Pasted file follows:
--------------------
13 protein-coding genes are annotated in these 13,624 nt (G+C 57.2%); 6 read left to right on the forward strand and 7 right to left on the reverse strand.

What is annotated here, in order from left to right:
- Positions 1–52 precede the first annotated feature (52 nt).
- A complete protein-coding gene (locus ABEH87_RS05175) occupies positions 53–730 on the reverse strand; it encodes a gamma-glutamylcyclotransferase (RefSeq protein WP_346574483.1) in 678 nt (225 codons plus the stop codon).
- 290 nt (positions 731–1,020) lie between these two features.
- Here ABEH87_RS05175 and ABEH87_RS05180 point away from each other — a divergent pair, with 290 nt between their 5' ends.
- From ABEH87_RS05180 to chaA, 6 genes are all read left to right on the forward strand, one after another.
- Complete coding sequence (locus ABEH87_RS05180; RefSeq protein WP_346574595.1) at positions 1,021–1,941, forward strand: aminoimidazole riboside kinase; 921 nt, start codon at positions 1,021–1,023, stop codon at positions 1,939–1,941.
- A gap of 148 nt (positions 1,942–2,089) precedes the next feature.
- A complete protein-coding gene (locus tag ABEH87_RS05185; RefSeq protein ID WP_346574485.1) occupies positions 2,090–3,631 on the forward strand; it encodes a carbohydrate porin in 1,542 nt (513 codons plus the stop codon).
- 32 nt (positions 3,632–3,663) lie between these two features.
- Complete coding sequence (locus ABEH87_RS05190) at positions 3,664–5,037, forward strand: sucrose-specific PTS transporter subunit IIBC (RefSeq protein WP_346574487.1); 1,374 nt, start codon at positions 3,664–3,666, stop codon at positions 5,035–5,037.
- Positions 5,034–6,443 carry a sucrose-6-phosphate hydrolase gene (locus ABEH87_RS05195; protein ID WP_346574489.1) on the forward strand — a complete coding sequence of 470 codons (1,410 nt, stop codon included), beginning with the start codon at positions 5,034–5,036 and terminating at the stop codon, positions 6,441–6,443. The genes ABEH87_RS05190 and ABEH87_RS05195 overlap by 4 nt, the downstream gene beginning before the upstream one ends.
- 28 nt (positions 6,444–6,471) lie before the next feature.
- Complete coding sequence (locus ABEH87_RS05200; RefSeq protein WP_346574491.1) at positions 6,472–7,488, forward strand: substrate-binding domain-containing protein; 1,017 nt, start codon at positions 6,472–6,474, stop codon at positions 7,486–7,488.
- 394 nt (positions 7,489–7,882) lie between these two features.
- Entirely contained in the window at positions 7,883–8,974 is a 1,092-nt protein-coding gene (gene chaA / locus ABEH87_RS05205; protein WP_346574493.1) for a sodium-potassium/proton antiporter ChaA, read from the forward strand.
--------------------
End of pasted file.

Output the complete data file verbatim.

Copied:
13 protein-coding genes are annotated in these 13,624 nt (G+C 57.2%); 6 read left to right on the forward strand and 7 right to left on the reverse strand.

What is annotated here, in order from left to right:
- Positions 1–52 precede the first annotated feature (52 nt).
- A complete protein-coding gene (locus ABEH87_RS05175) occupies positions 53–730 on the reverse strand; it encodes a gamma-glutamylcyclotransferase (RefSeq protein WP_346574483.1) in 678 nt (225 codons plus the stop codon).
- 290 nt (positions 731–1,020) lie between these two features.
- Here ABEH87_RS05175 and ABEH87_RS05180 point away from each other — a divergent pair, with 290 nt between their 5' ends.
- From ABEH87_RS05180 to chaA, 6 genes are all read left to right on the forward strand, one after another.
- Complete coding sequence (locus ABEH87_RS05180; RefSeq protein WP_346574595.1) at positions 1,021–1,941, forward strand: aminoimidazole riboside kinase; 921 nt, start codon at positions 1,021–1,023, stop codon at positions 1,939–1,941.
- A gap of 148 nt (positions 1,942–2,089) precedes the next feature.
- A complete protein-coding gene (locus tag ABEH87_RS05185; RefSeq protein ID WP_346574485.1) occupies positions 2,090–3,631 on the forward strand; it encodes a carbohydrate porin in 1,542 nt (513 codons plus the stop codon).
- 32 nt (positions 3,632–3,663) lie between these two features.
- Complete coding sequence (locus ABEH87_RS05190) at positions 3,664–5,037, forward strand: sucrose-specific PTS transporter subunit IIBC (RefSeq protein WP_346574487.1); 1,374 nt, start codon at positions 3,664–3,666, stop codon at positions 5,035–5,037.
- Positions 5,034–6,443 carry a sucrose-6-phosphate hydrolase gene (locus ABEH87_RS05195; protein ID WP_346574489.1) on the forward strand — a complete coding sequence of 470 codons (1,410 nt, stop codon included), beginning with the start codon at positions 5,034–5,036 and terminating at the stop codon, positions 6,441–6,443. The genes ABEH87_RS05190 and ABEH87_RS05195 overlap by 4 nt, the downstream gene beginning before the upstream one ends.
- 28 nt (positions 6,444–6,471) lie before the next feature.
- Complete coding sequence (locus ABEH87_RS05200; RefSeq protein WP_346574491.1) at positions 6,472–7,488, forward strand: substrate-binding domain-containing protein; 1,017 nt, start codon at positions 6,472–6,474, stop codon at positions 7,486–7,488.
- 394 nt (positions 7,489–7,882) lie between these two features.
- Entirely contained in the window at positions 7,883–8,974 is a 1,092-nt protein-coding gene (gene chaA / locus ABEH87_RS05205; protein WP_346574493.1) for a sodium-potassium/proton antiporter ChaA, read from the forward strand.